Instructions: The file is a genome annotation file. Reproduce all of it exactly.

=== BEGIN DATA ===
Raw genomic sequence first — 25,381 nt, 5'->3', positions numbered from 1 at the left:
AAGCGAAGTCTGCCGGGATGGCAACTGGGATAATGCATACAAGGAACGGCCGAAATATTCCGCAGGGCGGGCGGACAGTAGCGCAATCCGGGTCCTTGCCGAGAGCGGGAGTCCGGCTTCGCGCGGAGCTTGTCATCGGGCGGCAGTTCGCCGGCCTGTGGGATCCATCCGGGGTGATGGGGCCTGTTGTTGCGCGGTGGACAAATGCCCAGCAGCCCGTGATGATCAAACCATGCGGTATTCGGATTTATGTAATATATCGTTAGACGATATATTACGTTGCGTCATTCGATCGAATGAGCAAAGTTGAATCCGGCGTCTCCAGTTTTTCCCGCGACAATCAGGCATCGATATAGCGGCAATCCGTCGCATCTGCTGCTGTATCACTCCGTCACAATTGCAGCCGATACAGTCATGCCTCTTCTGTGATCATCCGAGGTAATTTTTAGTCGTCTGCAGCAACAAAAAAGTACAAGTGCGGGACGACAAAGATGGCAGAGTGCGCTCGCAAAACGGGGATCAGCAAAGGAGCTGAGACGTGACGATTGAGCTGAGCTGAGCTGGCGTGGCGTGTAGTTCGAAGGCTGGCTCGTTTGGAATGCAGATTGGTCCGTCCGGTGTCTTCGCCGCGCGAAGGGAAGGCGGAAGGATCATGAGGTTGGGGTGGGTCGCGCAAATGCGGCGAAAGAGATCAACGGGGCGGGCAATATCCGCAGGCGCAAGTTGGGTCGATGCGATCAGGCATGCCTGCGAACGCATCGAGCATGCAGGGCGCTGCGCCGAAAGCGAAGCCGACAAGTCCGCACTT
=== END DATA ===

Raw genomic sequence first — 25,381 nt, 5'->3', positions numbered from 1 at the left:
AAGCGAAGTCTGCCGGGATGGCAACTGGGATAATGCATACAAGGAACGGCCGAAATATTCCGCAGGGCGGGCGGACAGTAGCGCAATCCGGGTCCTTGCCGAGAGCGGGAGTCCGGCTTCGCGCGGAGCTTGTCATCGGGCGGCAGTTCGCCGGCCTGTGGGATCCATCCGGGGTGATGGGGCCTGTTGTTGCGCGGTGGACAAATGCCCAGCAGCCCGTGATGATCAAACCATGCGGTATTCGGATTTATGTAATATATCGTTAGACGATATATTACGTTGCGTCATTCGATCGAATGAGCAAAGTTGAATCCGGCGTCTCCAGTTTTTCCCGCGACAATCAGGCATCGATATAGCGGCAATCCGTCGCATCTGCTGCTGTATCACTCCGTCACAATTGCAGCCGATACAGTCATGCCTCTTCTGTGATCATCCGAGGTAATTTTTAGTCGTCTGCAGCAACAAAAAAGTACAAGTGCGGGACGACAAAGATGGCAGAGTGCGCTCGCAAAACGGGGATCAGCAAAGGAGCTGAGACGTGACGATTGAGCTGAGCTGAGCTGGCGTGGCGTGTAGTTCGAAGGCTGGCTCGTTTGGAATGCAGATTGGTCCGTCCGGTGTCTTCGCCGCGCGAAGGGAAGGCGGAAGGATCATGAGGTTGGGGTGGGTCGCGCAAATGCGGCGAAAGAGATCAACGGGGCGGGCAATATCCGCAGGCGCAAGTTGGGTCGATGCGATCAGGCATGCCTGCGAACGCATCGAGCATGCAGGGCGCTGCGCCGAAAGCGAAGCCGACAAGTCCGCACTT